2. Experimental setup
Figure 1 presents the schematic experimental setup. The gain medium was a 1-mm-long, 4 mm in diameter, and 11 at.% doped Yb:YAG crystal. One of the end facet of the crystal was coated with highly reflectivity (HR, R>98%) at 1030 nm and high-transmission (HT, T>95%) at 970 nm served as the front mirror, the other facet was with high-transmission (HT, T>95%) at 1030 nm and highly reflectivity (HR, R>95%) at 970 nm to increase the absorption efficiency of the pump power. The Cr4+:YAG crystal with initial transmission (T0) of 84% and 1.4 mm in length was used as the saturable absorber. Both end facets of the Cr4+:YAG crystal were anti-reflection coated (AR, R<0.2%) at 1030 nm. The output coupler was a flat mirror with partially reflection at 1030 nm (R = 30%). The total cavity length was about 8.4 mm. The uncoated, single crystal synthetic diamond of 4.5 mm square and 0.5 mm thickness was used as the heat spreader and bounded to the front mirror side of the gain medium. The diamond plate was polished to laser quality with flatness of λ/8 at 632.8 nm and roughness of Ra smaller than 30 nm. The other side of the diamond was in contact with a copper heat sink cooled by a thermal-electric cooler at the temperature of 16°C. The side of the Yb:YAG crystal with the coating of HT at 1030 nm and HR at 970 nm was attached tightly to a copper plate with a hole of 2-mm diameter, where an indium foil was used to be the contact interface. The contact uniformity of the bounded interface between the diamond and the Yb:YAG crystal was further confirmed by means of inspecting the interference fringe resulting from the minute gap between the diamond heat spreader and the gain medium. The birefringence of the single crystal diamond was smaller than 5x10−4. The transmittance of the diamond heat spreader was about 70% at 970 nm owing to the high refractive index contrasts of the air/diamond and diamond/Yb:YAG interfaces (The refractive index of the single crystal diamond is 2.432). The Cr4+:YAG crystal was wrapped within indium foil and mounted in a copper heat sink cooled by water at the temperature of 16°C. The pump source was an 8-W 970-nm fiber-coupled laser diode with a core diameter of 200 μm and a numerical aperture of 0.20. Focusing lens with 25 mm focal length and 87% coupling efficiency is used to reimage the pump beam into the laser crystal. The pump diameter is approximately 120 μm. Considering the coupling efficiency of the focusing lens, the transmittance of the diamond, and the effective absorption of the gain medium, the maximum available absorbed pump power is found to be 3.9 W. Note that without using the diamond heat spreader the maximum available absorbed pump power can be up to 5.6 W. The laser spectrum was measured by an optical spectrum analyzer with 0.1 nm resolution (Advantest Q8381A). The pulse temporal behavior was recorded by Agilent digital oscilloscope (infiniium DSO81204B; 40G samples/sec; 12 GHz bandwidth) with a fast InGaAs photodiode of 12.5 GHz bandwidth.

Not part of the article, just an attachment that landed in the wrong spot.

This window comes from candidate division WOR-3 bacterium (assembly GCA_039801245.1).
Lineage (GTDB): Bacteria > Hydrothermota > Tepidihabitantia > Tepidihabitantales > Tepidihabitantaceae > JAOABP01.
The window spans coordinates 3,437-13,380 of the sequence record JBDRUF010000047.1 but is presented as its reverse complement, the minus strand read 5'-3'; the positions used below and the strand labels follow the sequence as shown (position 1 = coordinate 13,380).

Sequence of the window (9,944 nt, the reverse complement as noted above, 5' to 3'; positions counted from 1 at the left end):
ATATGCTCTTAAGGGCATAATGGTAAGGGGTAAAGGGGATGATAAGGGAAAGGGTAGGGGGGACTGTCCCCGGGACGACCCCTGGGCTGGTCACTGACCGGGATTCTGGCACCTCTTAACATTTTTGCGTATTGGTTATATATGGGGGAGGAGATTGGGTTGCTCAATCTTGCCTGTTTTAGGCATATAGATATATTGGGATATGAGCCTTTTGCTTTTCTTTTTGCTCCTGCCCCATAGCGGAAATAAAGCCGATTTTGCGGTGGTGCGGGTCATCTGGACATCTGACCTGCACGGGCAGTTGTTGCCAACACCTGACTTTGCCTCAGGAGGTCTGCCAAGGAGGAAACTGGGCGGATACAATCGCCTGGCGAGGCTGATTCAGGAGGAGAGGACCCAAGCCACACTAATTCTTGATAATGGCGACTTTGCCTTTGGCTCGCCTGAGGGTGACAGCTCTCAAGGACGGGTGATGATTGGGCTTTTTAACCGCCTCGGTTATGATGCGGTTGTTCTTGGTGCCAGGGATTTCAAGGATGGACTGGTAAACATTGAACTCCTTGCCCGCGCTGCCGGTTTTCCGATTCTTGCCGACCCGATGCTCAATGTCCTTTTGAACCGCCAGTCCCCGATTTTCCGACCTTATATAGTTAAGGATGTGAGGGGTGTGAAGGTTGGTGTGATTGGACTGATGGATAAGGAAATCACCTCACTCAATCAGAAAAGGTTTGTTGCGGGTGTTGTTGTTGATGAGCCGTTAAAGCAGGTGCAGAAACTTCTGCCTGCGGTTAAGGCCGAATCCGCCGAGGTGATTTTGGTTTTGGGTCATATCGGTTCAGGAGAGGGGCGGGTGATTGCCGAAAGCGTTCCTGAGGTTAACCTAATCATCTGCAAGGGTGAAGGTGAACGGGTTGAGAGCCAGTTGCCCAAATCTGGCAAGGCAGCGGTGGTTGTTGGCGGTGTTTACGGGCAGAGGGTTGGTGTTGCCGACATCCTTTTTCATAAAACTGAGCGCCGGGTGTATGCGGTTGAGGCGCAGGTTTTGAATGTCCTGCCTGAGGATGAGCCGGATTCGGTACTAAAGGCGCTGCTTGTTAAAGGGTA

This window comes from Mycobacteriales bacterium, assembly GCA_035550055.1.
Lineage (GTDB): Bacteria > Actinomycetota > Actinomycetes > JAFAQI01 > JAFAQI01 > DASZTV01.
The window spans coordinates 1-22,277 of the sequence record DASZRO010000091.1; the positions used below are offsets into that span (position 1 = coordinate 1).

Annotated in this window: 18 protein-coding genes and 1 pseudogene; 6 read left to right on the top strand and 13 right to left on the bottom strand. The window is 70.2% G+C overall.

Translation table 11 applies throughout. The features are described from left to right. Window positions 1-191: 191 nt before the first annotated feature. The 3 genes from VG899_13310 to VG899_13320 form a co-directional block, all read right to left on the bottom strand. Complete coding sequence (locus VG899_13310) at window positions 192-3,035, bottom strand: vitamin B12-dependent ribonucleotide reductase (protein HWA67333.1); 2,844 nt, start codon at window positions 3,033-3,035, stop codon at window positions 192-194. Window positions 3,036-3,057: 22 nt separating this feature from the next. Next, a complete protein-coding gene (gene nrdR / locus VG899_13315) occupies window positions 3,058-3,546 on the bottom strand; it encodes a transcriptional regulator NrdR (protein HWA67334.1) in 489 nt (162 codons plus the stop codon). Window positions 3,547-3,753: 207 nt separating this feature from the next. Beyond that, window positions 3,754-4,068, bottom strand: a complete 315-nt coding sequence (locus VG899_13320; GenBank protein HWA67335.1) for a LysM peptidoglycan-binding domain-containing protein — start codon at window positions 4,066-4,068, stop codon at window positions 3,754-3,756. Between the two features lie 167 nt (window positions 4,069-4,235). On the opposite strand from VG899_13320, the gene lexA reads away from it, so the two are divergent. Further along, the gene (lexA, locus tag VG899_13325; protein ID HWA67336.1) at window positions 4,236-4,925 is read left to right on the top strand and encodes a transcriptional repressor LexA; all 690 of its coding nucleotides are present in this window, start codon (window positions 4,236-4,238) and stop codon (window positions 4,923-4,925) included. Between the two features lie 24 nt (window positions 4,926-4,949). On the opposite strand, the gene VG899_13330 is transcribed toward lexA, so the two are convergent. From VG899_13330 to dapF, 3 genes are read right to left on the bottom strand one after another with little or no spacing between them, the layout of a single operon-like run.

3. Experimental results and discussion